A history of MathML

(Excerpt from "The MathML Handbook" by Pavi Sandhu)

Since its inception in the early 1990s, the World Wide Web has transformed the way people exchange and receive information. With the rapid development of browser technology, the varied enhancements to the HTML language, and the advent of stylesheet mechanisms, the Web has evolved into a rich and versatile medium. It is now possible to create Web pages that contain frames, buttons, and forms; include rich content in the form of animations, sound, and video; as well as respond dynamically to user actions using applets and scripting languages.

Despite all these impressive developments, current Web technology still has its share of weaknesses. Notable among these is the lack of adequate support for displaying mathematical content. Most current methods for representing mathematics in Web pages have severe limitations. This situation is all the more surprising given that the Web was invented by scientists for the exchange of scientific information, which typically makes intensive use of mathematical notation.

With the overwhelming success and popularity of the Web in the 1990s, the need for a suitable method to represent mathematics on the Web became increasingly acute. Some mathematicians and programmers recognized that a markup language was needed, one that would overcome the limitations of HTML and allow mathematical notation to be displayed on the Web in all its richness and complexity.

After the W3C was formed in 1994, it began looking into the issue of representing mathematics on the Web. The W3C's initial efforts focused on developing a special set of tags that could be incorporated into a future version of HTML. In 1994, Dave Raggett submitted a proposal for HTML Math, which was to be included in the HTML 3.0 working draft. In 1996, formal support for the new mathematical tags was added as part of HTML 3.2. However, due to lack of interest from major browser vendors, this approach failed to get wide acceptance.

In 1997, the W3C Math Working Group was formed. By this time, XML had emerged as a widely accepted standard for extending HTML. The Math Working Group therefore decided to create a new XML-based language, separate from HTML, to be called Mathematical Markup Language (or MathML). The first version of this language, MathML 1.0, was released as a W3C recommendation in April 1998.

An extended and refined version, MathML 2.0 was released on February 21, 2001. This version added some new tags and attributes as well as deprecated a few existing features. Its goal was to provide greater consistency and compatibility with other Web technologies, including CSS, Extensible Stylesheet Language (XSL), and Document Object Model (DOM). MathML 2.0 also supports a larger range of extended characters than MathML 1.0. Version 2.0 defines named entity references for about 2,500 special characters and symbols.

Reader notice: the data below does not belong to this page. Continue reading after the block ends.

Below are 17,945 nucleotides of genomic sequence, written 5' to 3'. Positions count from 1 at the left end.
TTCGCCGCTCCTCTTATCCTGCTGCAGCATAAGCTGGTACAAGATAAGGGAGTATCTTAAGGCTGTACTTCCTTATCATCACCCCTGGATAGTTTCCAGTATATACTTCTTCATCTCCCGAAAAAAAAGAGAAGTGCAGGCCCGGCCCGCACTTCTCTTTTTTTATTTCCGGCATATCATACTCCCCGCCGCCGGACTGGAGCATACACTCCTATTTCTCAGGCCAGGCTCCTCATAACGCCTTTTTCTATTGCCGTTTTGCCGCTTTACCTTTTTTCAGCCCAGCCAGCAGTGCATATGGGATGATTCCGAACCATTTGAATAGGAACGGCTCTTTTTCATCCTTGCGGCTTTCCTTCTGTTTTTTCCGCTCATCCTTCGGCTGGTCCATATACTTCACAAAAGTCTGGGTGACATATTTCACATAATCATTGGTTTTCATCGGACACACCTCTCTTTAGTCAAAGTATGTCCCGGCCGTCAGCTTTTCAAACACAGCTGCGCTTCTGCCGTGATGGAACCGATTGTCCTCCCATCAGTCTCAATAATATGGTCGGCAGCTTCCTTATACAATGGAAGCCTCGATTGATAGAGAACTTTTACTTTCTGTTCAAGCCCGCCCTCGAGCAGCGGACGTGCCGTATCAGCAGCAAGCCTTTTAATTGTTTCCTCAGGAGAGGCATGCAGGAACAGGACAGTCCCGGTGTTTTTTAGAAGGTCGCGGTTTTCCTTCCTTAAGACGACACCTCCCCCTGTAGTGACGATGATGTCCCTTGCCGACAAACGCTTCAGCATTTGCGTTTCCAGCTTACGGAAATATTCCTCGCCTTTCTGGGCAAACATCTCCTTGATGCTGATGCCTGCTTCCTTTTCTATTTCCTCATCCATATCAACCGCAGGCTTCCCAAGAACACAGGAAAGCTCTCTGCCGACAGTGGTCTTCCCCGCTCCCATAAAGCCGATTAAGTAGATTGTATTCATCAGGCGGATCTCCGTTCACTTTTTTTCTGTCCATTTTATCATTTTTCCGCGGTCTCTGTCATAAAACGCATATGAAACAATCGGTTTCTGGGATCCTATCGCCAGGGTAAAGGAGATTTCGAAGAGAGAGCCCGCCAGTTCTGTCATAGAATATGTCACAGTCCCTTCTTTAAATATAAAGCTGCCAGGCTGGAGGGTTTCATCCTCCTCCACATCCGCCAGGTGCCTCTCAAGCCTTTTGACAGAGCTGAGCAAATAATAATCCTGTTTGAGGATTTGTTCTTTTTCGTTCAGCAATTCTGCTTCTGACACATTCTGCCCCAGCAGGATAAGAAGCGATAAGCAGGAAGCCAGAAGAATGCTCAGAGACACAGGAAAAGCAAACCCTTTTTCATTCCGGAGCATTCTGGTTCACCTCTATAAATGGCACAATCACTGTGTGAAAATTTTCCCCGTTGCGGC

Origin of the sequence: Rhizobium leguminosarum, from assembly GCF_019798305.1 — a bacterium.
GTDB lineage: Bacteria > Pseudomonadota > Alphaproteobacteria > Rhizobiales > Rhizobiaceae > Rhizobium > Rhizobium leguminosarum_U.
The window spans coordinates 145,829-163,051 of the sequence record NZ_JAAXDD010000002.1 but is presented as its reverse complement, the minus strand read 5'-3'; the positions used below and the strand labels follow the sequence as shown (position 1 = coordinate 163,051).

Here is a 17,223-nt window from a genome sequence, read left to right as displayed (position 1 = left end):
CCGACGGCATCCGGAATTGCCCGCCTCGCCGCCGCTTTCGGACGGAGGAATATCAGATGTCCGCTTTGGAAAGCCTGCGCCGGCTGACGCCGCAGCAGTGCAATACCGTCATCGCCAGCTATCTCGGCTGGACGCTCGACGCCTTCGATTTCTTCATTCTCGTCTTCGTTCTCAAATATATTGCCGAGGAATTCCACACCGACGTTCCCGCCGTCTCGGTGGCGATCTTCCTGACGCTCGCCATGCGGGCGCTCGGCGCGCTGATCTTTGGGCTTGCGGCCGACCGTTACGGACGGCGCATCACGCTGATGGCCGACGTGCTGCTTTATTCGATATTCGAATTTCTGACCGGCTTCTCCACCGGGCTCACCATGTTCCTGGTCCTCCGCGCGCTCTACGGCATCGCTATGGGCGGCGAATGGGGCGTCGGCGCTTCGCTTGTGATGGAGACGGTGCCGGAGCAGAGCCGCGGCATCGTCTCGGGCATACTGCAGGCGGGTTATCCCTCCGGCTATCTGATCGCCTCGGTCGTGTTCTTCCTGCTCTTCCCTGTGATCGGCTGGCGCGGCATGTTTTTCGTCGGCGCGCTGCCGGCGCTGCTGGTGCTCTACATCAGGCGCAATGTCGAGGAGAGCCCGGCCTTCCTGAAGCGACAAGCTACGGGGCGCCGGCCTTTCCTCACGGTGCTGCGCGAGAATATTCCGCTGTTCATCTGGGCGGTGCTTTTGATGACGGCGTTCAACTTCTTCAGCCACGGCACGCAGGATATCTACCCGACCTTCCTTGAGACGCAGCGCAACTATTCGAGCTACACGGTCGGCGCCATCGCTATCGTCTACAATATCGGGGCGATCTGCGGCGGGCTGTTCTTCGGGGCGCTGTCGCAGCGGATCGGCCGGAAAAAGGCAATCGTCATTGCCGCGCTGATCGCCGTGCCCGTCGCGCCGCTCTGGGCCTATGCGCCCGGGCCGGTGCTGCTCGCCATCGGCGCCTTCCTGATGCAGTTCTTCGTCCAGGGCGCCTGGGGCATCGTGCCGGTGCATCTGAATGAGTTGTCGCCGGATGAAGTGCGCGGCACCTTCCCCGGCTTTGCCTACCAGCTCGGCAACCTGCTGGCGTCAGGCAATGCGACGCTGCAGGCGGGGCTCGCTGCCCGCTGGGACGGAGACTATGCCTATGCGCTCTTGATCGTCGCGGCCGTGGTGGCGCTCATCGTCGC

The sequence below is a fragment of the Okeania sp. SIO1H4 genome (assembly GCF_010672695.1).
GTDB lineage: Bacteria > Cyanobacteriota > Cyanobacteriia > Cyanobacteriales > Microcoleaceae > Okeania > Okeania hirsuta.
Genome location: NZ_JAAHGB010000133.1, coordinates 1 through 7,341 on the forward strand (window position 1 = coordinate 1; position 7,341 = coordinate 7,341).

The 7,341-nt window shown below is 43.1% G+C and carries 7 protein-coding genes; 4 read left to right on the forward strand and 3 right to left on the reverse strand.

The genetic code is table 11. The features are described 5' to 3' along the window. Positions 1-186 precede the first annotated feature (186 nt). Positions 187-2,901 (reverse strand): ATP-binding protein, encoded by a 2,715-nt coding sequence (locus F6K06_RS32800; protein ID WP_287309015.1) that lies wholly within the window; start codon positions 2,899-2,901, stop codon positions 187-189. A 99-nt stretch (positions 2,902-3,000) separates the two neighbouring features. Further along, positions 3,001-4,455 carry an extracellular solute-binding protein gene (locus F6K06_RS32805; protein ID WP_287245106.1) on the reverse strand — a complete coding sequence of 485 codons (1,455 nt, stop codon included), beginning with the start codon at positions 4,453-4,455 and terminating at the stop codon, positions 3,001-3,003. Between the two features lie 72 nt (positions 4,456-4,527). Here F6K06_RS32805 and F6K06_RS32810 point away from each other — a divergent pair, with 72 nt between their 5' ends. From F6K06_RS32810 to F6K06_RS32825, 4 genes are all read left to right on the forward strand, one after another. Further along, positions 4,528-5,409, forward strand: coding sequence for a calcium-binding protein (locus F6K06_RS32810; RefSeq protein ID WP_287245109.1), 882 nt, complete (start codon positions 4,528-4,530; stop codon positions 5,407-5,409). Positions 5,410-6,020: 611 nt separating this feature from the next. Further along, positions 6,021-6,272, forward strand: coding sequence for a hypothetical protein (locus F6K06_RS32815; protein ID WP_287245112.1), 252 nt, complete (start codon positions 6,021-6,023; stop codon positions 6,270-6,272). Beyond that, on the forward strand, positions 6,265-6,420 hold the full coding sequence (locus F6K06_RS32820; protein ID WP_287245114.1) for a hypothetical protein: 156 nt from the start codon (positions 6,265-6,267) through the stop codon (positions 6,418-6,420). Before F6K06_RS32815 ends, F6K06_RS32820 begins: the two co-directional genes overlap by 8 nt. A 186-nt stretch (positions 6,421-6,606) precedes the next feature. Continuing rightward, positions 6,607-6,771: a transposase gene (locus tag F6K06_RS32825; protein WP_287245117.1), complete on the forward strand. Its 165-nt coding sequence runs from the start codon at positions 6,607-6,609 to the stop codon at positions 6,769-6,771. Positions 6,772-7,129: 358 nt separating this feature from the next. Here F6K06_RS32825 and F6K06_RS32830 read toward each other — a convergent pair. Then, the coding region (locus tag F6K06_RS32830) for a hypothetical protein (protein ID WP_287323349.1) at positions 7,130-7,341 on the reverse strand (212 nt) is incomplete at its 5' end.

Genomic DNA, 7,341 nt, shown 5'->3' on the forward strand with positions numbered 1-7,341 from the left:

The W3C's Amaya and the open-source browser Mozilla, were the first browsers to include native support for MathML. Over the last year (that is, in 2002), there has been important progress in making MathML viewable on a wide variety of browsers and platforms. The release of Netscape 7.0 means that MathML display is now natively supported in at least one mainstream browser. IE and older versions of Netscape can display MathML using freely available add-on software. The W3C has also provided a Universal MathML stylesheet that eliminates many of the incompatibility issues between different browsers and add-on software. Many free and commercial tools for authoring and editing MathML content are available. Several leading mathematical software applications, such as Mathematica and Maple, support MathML as a format for importing or exporting formulas. All of these developments mean that it is easier than ever before to create and display MathML on the Web.


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Copyright © CHARLES RIVER MEDIA, INC., Massachusetts (USA) 2003
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